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The Weird Week in Review

International Banana Club Museum to be Sold

Ken Bannister, founder of the International Banana Club Museum, is selling out. The price of the museum has dropped from $45,00 to only $15,000! Before you snap up that bargain, be aware that the museum includes only the banana artifacts but no real estate, as the museum has been housed in rented space. Now the exhibit center is pulling out of the rental agreement and Bannister doesn't want to put the museum's contents in storage. The Banana Museum is the world's largest collection devoted to any one fruit, according to the Guinness Book of World Records. Bids can be submitted to eBay.

Germany's Unluckiest Olympian

Is it luck or a curse that causes German speed skater Daniela Anschutz-Thoms to finish in fourth place? Not once, not twice, but fifteen times in the Olympics, the World Championships, and the European Championships. At each competition, medals are awarded to the top three only. It happened again in Vancouver.

Right up until the last lap, Germany's unluckiest Olympian looked set to break the mold and grab silver in the women's 3000 metre speed skating race.

But eventually the 35-year-old fell short, losing out on third place by just three hundredths of a second.

No matter how hard poor old Daniela tries, she just can't escape fourth place.

Anschutz-Thoms will have one more chance at a medal, in the 5,000 meter race next week.

Shoe Thief Targeted Funerals

A 59-year-old man named Park was arrested in Seoul, South Korea for stealing hundreds of pairs of shoes. He would attend funerals and wait for mourners to remove their shoes before entering the building, as is customary. Then he would pick out a expensive pair, put them on, and leave his own cheaper shoes behind. When police raided the warehouse at Park's second-hand shoe business, they uncovered 1200 pairs of shoes that may have been stolen. Now the shoes are laid out on display, and victims have been asked to come and collect the shoes that were stolen from them.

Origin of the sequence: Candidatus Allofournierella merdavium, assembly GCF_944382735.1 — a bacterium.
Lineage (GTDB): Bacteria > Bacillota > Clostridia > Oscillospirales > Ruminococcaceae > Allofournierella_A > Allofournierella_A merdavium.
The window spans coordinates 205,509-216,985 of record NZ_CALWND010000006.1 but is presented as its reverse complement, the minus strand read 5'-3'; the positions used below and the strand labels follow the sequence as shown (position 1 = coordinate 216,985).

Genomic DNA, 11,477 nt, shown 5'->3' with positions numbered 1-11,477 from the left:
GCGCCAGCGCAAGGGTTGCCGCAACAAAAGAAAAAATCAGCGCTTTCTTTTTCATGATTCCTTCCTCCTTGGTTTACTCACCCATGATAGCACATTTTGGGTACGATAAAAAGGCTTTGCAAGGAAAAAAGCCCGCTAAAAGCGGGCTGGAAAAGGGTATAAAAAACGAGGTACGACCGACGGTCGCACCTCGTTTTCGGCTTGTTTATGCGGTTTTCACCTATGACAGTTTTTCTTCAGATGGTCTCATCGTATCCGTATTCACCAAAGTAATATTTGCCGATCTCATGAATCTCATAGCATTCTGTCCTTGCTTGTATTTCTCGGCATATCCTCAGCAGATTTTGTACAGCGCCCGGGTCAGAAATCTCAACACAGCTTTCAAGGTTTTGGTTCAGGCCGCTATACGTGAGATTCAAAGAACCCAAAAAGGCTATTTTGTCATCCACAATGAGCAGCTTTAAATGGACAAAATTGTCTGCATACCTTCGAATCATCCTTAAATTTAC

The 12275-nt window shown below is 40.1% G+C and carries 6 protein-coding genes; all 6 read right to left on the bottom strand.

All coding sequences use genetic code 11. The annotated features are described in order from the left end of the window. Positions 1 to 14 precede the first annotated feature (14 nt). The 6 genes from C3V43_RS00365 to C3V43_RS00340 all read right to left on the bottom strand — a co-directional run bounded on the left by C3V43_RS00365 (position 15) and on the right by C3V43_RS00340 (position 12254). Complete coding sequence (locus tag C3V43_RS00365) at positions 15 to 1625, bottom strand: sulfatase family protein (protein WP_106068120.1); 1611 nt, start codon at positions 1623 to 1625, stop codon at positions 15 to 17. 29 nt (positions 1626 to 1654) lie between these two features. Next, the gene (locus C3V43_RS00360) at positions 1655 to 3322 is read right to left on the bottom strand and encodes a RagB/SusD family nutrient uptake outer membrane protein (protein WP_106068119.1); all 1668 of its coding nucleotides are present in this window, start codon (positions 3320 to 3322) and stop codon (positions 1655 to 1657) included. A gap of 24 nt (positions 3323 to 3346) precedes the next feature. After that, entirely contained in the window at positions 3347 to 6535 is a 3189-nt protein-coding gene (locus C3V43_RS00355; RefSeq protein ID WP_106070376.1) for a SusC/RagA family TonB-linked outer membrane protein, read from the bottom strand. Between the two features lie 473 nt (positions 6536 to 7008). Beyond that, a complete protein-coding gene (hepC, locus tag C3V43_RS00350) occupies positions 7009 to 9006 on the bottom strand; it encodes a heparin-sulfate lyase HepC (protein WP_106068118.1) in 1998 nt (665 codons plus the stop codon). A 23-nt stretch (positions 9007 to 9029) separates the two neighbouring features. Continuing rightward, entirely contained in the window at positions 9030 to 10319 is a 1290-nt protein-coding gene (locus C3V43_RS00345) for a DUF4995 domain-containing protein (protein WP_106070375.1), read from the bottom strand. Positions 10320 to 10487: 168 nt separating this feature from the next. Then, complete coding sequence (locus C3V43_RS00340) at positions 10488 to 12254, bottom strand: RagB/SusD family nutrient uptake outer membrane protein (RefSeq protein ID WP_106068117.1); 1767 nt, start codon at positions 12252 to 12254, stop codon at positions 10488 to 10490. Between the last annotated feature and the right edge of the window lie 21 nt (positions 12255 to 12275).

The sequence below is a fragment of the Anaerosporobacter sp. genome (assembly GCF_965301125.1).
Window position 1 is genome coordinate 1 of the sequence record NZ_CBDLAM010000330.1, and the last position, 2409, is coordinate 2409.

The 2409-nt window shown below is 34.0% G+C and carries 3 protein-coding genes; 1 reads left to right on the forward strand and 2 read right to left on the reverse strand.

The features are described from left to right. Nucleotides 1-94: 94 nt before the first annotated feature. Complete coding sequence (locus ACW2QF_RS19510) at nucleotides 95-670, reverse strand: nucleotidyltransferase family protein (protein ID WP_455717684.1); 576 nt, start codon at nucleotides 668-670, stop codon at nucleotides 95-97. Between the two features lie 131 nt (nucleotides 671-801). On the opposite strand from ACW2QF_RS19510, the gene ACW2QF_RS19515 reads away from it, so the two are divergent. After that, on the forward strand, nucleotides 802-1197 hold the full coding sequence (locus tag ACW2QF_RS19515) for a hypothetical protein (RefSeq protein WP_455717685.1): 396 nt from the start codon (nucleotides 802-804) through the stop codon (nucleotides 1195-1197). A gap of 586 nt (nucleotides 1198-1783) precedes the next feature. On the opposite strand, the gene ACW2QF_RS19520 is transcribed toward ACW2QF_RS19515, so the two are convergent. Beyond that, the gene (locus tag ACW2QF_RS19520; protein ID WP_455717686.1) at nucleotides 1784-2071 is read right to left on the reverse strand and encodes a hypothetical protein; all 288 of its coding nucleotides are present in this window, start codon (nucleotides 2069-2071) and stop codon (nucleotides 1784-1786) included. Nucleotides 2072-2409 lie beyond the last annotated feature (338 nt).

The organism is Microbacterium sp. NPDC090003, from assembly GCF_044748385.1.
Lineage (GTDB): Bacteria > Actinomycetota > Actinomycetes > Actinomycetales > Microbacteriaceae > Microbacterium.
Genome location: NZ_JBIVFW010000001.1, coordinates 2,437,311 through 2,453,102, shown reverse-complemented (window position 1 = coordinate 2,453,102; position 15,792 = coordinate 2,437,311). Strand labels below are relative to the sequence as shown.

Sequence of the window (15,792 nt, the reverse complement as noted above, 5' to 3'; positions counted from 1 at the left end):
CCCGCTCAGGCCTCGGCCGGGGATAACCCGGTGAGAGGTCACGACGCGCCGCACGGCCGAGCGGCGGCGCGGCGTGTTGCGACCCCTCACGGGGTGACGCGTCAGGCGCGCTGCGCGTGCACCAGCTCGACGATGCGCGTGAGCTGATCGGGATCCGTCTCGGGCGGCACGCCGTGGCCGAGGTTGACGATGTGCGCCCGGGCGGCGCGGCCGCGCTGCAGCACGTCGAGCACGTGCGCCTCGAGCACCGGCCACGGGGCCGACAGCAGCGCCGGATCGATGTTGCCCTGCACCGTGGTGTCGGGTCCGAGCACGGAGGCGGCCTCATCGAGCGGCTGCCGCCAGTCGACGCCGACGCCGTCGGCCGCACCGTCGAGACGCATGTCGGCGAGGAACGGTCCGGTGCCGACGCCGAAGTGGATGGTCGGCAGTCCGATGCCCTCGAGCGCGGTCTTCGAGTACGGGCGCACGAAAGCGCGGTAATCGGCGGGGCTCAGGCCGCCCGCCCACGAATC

Czech Doctors Left 12" Tool in Patient

66-year-old Zdenka Kopeckova underwent surgery in September at a clinic in Ivancice, Czech Republic. She complained of constant pain since the operation. Only in February did doctors realize her surgical team had left a foot-long medical tool that resembles a spatula inside her abdomen! Four clinic employees have been fired over the incident. Clinic supervisors have apologized and offered compensation to Kopeckova, who plans to sue.

Gordon Lightfoot's Status Upgraded to Not Dead

71-year-old Canadian musician Gordon Lightfoot was at his dentist's office when he heard the news that he had passed away. The report was broadcast on the Toronto radio station CP24 Thursday. Lightfoot called in a correction.

"I'm fine, everything is good. I don't know where it comes from. It seems like a bit of a hoax or something," the 71-year-old singer said. "I was quite surprised to hear [it] myself.

"I haven't had so much airplay on my music now for weeks."

The initial report is thought to have been a prank which turned into rumor which made its way to Canwest news websites.

Not Dead Enough for a Funeral

A funeral home in Cali, Colombia was preparing the body of a 45-year-old woman for embalming when she began to move and breathe. She had been declared dead the day before by hospital staff when monitors registered no heartbeat and no blood pressure. The unnamed woman was transferred back to the hospital, where she is in a coma.

Stranded Snowboarder Burned Money to Stay Warm